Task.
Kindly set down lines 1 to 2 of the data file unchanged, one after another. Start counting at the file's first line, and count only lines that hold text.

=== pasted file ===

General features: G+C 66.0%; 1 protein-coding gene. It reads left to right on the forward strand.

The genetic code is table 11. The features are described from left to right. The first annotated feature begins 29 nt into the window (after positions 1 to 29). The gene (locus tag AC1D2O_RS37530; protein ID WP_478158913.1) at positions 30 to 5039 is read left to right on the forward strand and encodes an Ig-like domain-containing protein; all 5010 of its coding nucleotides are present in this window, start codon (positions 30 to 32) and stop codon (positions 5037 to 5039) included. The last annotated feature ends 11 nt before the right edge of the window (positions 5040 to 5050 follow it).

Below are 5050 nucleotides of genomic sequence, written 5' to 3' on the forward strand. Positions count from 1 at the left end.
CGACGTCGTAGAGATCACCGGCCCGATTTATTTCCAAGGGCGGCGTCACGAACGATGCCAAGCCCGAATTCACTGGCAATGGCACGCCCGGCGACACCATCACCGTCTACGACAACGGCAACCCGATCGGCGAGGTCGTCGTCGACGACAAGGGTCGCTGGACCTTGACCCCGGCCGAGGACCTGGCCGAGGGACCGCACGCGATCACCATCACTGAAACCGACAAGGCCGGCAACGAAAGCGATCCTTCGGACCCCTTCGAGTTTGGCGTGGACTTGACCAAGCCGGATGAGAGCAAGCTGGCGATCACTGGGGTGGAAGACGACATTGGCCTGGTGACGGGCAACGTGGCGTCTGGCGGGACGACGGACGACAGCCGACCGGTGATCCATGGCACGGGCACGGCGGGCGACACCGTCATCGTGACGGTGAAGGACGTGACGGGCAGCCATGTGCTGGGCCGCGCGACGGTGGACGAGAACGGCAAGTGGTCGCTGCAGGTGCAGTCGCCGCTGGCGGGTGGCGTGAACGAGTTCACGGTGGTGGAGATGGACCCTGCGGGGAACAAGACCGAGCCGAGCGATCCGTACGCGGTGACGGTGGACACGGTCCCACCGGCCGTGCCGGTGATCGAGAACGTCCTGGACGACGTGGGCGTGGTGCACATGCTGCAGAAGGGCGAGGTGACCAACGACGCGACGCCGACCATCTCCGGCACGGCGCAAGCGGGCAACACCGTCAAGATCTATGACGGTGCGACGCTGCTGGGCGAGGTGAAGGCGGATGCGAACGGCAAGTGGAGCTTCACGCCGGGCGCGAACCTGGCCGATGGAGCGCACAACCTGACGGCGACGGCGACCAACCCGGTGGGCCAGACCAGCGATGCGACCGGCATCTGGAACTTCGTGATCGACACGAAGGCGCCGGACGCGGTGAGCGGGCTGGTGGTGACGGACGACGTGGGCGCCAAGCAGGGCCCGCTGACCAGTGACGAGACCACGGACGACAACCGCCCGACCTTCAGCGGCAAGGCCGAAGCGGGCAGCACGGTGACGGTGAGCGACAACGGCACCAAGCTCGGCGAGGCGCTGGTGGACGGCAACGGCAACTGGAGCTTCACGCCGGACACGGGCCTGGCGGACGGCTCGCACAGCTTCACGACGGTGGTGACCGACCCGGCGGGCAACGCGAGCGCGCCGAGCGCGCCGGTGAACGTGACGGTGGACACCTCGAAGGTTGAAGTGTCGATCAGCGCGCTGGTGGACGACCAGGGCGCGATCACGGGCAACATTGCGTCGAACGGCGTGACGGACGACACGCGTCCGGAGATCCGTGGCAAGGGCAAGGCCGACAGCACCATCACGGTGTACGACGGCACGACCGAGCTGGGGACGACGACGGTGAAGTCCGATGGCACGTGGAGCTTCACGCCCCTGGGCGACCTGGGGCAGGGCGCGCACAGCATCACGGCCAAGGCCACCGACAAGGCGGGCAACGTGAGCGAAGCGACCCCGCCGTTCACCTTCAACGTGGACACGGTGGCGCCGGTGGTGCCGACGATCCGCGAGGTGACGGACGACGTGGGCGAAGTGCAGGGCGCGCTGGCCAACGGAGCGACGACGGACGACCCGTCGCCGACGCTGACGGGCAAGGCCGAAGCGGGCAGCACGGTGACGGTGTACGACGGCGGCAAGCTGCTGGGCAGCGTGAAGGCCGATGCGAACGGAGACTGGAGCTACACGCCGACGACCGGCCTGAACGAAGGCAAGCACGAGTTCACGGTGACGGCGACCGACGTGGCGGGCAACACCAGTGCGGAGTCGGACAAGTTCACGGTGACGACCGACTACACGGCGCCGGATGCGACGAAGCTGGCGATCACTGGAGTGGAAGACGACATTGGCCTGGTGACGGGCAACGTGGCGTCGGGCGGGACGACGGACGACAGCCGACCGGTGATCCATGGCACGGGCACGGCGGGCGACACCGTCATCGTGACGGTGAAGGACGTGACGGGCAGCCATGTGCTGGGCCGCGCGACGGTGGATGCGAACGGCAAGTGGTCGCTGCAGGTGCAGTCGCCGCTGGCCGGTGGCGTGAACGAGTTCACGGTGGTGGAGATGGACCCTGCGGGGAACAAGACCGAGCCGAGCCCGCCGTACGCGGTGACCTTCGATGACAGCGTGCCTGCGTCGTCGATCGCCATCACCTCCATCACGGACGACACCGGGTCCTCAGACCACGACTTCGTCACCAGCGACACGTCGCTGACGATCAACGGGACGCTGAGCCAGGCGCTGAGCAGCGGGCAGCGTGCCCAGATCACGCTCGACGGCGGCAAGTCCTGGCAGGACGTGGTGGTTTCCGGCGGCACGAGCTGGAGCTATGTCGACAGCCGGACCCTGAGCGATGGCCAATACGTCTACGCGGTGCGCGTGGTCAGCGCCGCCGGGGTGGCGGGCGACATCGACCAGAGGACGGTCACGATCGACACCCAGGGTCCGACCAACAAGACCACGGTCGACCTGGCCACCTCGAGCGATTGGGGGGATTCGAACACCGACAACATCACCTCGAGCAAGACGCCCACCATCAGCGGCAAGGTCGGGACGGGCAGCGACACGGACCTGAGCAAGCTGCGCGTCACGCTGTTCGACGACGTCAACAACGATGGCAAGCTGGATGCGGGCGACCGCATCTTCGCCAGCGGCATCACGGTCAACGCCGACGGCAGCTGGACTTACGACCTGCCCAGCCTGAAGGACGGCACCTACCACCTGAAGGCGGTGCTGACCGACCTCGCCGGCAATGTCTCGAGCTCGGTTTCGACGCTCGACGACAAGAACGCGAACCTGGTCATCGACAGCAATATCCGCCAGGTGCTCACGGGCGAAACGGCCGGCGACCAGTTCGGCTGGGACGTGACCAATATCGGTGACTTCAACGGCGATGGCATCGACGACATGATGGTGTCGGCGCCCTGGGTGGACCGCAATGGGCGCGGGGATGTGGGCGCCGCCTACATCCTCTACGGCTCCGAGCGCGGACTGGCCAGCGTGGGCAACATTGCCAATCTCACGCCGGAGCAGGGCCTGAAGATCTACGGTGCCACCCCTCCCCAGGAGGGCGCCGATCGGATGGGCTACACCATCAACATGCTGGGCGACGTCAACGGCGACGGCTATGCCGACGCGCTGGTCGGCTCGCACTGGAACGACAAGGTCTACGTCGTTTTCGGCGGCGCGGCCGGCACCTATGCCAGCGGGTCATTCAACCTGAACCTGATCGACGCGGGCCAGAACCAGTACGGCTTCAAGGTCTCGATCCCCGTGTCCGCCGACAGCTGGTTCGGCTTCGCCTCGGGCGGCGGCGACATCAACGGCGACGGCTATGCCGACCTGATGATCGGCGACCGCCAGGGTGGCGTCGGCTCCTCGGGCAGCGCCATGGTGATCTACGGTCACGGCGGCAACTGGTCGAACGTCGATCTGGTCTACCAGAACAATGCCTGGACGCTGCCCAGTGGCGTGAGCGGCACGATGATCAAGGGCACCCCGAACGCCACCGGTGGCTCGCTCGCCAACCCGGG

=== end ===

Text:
General features: G+C 66.0%; 1 protein-coding gene. It reads left to right on the forward strand.

The genetic code is table 11. The features are described from left to right. The first annotated feature begins 29 nt into the window (after positions 1 to 29). The gene (locus tag AC1D2O_RS37530; protein ID WP_478158913.1) at positions 30 to 5039 is read left to right on the forward strand and encodes an Ig-like domain-containing protein; all 5010 of its coding nucleotides are present in this window, start codon (positions 30 to 32) and stop codon (positions 5037 to 5039) included. The last annotated feature ends 11 nt before the right edge of the window (positions 5040 to 5050 follow it).